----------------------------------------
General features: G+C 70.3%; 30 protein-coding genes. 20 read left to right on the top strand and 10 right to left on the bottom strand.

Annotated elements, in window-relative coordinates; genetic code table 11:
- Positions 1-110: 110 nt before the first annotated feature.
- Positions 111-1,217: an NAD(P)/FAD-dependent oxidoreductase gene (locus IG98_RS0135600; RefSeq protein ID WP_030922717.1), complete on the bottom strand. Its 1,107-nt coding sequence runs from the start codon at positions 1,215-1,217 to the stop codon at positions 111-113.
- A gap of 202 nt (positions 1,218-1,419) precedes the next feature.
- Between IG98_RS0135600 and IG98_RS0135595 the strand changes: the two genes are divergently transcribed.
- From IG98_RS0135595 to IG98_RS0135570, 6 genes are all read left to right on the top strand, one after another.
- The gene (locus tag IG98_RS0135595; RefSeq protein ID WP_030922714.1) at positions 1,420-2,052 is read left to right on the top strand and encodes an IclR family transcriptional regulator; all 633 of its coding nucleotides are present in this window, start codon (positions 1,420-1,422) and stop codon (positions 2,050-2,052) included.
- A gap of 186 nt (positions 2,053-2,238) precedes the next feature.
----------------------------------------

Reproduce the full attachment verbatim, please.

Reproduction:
General features: G+C 70.3%; 30 protein-coding genes. 20 read left to right on the top strand and 10 right to left on the bottom strand.

Annotated elements, in window-relative coordinates; genetic code table 11:
- Positions 1-110: 110 nt before the first annotated feature.
- Positions 111-1,217: an NAD(P)/FAD-dependent oxidoreductase gene (locus IG98_RS0135600; RefSeq protein ID WP_030922717.1), complete on the bottom strand. Its 1,107-nt coding sequence runs from the start codon at positions 1,215-1,217 to the stop codon at positions 111-113.
- A gap of 202 nt (positions 1,218-1,419) precedes the next feature.
- Between IG98_RS0135600 and IG98_RS0135595 the strand changes: the two genes are divergently transcribed.
- From IG98_RS0135595 to IG98_RS0135570, 6 genes are all read left to right on the top strand, one after another.
- The gene (locus tag IG98_RS0135595; RefSeq protein ID WP_030922714.1) at positions 1,420-2,052 is read left to right on the top strand and encodes an IclR family transcriptional regulator; all 633 of its coding nucleotides are present in this window, start codon (positions 1,420-1,422) and stop codon (positions 2,050-2,052) included.
- A gap of 186 nt (positions 2,053-2,238) precedes the next feature.